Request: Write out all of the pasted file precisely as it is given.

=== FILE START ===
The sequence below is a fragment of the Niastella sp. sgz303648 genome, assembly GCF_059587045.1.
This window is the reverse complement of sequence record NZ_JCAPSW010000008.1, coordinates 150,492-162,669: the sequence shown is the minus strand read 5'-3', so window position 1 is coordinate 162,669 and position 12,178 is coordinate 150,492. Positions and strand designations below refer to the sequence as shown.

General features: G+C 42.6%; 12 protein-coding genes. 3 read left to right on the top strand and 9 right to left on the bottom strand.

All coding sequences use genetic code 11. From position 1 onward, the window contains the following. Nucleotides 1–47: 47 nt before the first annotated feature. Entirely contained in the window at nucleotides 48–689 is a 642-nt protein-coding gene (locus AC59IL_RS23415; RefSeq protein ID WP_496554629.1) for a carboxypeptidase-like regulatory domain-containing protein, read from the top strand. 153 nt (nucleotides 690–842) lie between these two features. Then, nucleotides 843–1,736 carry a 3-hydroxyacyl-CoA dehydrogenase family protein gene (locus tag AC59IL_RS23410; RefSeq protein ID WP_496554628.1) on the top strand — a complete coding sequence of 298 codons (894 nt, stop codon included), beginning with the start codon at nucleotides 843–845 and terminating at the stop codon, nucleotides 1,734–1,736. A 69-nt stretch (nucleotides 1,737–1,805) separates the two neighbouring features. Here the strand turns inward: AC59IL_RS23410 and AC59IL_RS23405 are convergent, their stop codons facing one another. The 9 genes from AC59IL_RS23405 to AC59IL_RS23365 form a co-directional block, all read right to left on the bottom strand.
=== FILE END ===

The sequence below is a fragment of the Niastella sp. sgz303648 genome, assembly GCF_059587045.1.
This window is the reverse complement of sequence record NZ_JCAPSW010000008.1, coordinates 150,492-162,669: the sequence shown is the minus strand read 5'-3', so window position 1 is coordinate 162,669 and position 12,178 is coordinate 150,492. Positions and strand designations below refer to the sequence as shown.

General features: G+C 42.6%; 12 protein-coding genes. 3 read left to right on the top strand and 9 right to left on the bottom strand.

All coding sequences use genetic code 11. From position 1 onward, the window contains the following. Nucleotides 1–47: 47 nt before the first annotated feature. Entirely contained in the window at nucleotides 48–689 is a 642-nt protein-coding gene (locus AC59IL_RS23415; RefSeq protein ID WP_496554629.1) for a carboxypeptidase-like regulatory domain-containing protein, read from the top strand. 153 nt (nucleotides 690–842) lie between these two features. Then, nucleotides 843–1,736 carry a 3-hydroxyacyl-CoA dehydrogenase family protein gene (locus tag AC59IL_RS23410; RefSeq protein ID WP_496554628.1) on the top strand — a complete coding sequence of 298 codons (894 nt, stop codon included), beginning with the start codon at nucleotides 843–845 and terminating at the stop codon, nucleotides 1,734–1,736. A 69-nt stretch (nucleotides 1,737–1,805) separates the two neighbouring features. Here the strand turns inward: AC59IL_RS23410 and AC59IL_RS23405 are convergent, their stop codons facing one another. The 9 genes from AC59IL_RS23405 to AC59IL_RS23365 form a co-directional block, all read right to left on the bottom strand.